8). You’re good enough. Just decide that you’re good enough. Just do it. Make it your mantra. If we constantly compare ourselves to someone else – someone smarter, hotter, more successful, more popular (on Instagram!), more talented – we can never break through with our own victories. They will always be compromised by comparing them against someone else’s. Michael Fassbender said it best:

“My goal was for acting to become my main income. I would say to myself, ‘I’m good enough.’ That became my mantra.” – Michael Fassbender

9). Don’t play small. You’re not serving anyone, least of all the universe, by playing small and preventing yourself from being, doing, and having all that you want to be, do and have. Dream big. Go for it. Give the fullness of your gifts to the world. The world deserves it, and so do you.

10). Fuck it. You have nothing – absolutely nothing to lose – and everything to gain. We have to change the optics. Lean into risk. Follow your instincts. Keep listening to that inner voice that pushes you out of your comfort zone. As weird, wild, icky, strange, anxiety-ridden and gross as it feels – discomfort is the only place that ultimately gets us to what we really want. There is simply No. Other. Way. So feel the feeling and do it anyway.

 


10 Ways to Stop Fearing and Start Feeling

After the Paris attacks, the Dalai Lama said, “We cannot solve this problem only through prayers. I am a Buddhist and I believe in praying. But humans have created this problem, and now we are asking God to solve it. It is illogical. God would say, ‘Solve it yourself because you created it in the first place.’ We need a systematic approach to foster humanistic values of oneness and harmony.”

A recent NY Times video interviews a woman (only referred to by her first name), Carmela, who lives above Belle Equipe Café, where 18 people lost their lives.

She, and her two daughters, heard the gunshots.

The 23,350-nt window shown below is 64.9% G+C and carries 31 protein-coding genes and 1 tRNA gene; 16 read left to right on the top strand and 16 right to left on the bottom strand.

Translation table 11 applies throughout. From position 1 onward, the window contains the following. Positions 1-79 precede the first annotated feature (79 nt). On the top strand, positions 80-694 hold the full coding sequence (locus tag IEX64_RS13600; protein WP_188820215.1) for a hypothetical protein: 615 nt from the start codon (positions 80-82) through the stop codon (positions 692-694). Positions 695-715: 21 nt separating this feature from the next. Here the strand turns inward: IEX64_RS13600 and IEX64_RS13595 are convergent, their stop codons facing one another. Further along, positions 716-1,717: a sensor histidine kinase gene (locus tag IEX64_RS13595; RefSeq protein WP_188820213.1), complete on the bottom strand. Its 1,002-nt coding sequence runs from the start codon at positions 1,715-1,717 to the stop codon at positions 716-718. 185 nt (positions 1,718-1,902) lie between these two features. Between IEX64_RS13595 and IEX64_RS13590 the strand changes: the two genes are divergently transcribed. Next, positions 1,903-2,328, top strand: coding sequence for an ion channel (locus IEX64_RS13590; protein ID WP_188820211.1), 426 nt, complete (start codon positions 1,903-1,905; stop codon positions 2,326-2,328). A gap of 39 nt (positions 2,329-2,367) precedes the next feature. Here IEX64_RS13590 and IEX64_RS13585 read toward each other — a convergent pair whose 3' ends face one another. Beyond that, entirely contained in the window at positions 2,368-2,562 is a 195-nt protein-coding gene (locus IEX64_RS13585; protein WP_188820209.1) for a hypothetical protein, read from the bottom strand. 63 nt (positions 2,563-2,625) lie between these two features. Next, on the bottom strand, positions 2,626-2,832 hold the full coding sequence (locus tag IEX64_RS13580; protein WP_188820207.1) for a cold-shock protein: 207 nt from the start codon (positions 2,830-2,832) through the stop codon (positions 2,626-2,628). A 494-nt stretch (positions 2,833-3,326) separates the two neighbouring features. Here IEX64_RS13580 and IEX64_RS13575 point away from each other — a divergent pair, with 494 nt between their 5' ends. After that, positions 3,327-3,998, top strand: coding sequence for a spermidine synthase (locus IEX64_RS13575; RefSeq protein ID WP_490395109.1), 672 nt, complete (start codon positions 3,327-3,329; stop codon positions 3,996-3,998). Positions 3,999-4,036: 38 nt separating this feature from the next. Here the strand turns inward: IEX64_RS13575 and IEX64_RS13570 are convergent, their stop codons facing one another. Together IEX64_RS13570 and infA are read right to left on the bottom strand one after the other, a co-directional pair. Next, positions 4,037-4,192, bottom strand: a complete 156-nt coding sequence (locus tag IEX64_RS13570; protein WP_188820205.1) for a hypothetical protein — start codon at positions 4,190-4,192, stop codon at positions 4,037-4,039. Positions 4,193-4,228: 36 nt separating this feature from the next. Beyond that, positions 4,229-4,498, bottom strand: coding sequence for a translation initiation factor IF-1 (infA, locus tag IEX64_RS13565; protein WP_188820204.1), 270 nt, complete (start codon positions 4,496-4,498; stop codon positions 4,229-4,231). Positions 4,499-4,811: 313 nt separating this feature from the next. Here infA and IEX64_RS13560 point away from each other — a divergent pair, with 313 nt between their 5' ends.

“At one point I said, ‘Don’t be frightened.’ And I remember thinking that’s the most ridiculous thing. You are frightened and I am frightened and we have to share it rather than pretend it’s not there.”

Sharing what we’re feeling.

One of the best ways we can honor the victims of the terrorist bombings – and also harmonize and foster a greater sense of peace and well-being in our own lives as the Dali Lama suggests, is to start recognizing how we feel. And share what we feel.

So, we pledge to do our best. We renew and start again with a new understanding of what it takes to live a life worth living.

1). I will not let fear be my first reaction to things. (And if it is, I will share that I am scared instead of pretending I am not.)

2). I will choose to start sharing more often what’s going on with me, rather than shutting down, running away, checking out, displacing, anesthetizing or otherwise avoiding what I feel.

3). I will talk to someone about my feelings. Especially feelings I have shame around and have strong judgments against. Sometimes that could be a lover or friend or relative. Sometimes that’s going to a therapist to work through deeply rooted issues that are holding us back.

4). I will stop holding myself back.

5). Holding myself back comes from having a level of feeling wanting to be expressed outwardly but instead finds its way underground to not be expressed. This creates resistance.

6). In spite of how I incorrectly see myself – and therefore hold myself back – I’m going to do something anyway as if I were the bad-ass that I am. Another way of doing it is channeling my inner acting hero. If I were Jennifer Lawrence, how would J. Law do this? If I were Tom Hardy, how would I do this?

7). I will stop being scared of feelings. They’re just feelings after all. The last time I looked, no one died of feelings. People die from guns. And explosions. And weapons. And knives. And bombs.

8). I will take one thing – just one thing – that is making me feel badly about myself – which is simply a feeling not being expressed and instead eats away from the inside – because I’m too scared to attempt that thing through which this feeling wants to be expressed. And I am going to follow this one thing through.

No matter what happens that will try to derail me – I will attempt to do this thing until it is complete. It could be calling and then finding an agent. It could be going to the gym. Or writing a screenplay, or taking an acting class, or asking someone out on a date, or getting new headshots, or moving to NY.

9). I will take one bad habit – which is just displaced energy (and feeling) not being manifested creatively, and then therefore channeled into a bad habit – and I will give that habit up in return for doing the above-mentioned thing I’ve been avoiding.

10). These things seem to be the least I can do. I can do these things. I can create and get out of my own way and live a life more openly expressed, which in turn, fosters a greater sense of harmony and peace. From within. And seems to commemorate people’s lives lost in some small way, who no longer can create.

Because all we can really do is start with, and change, ourselves.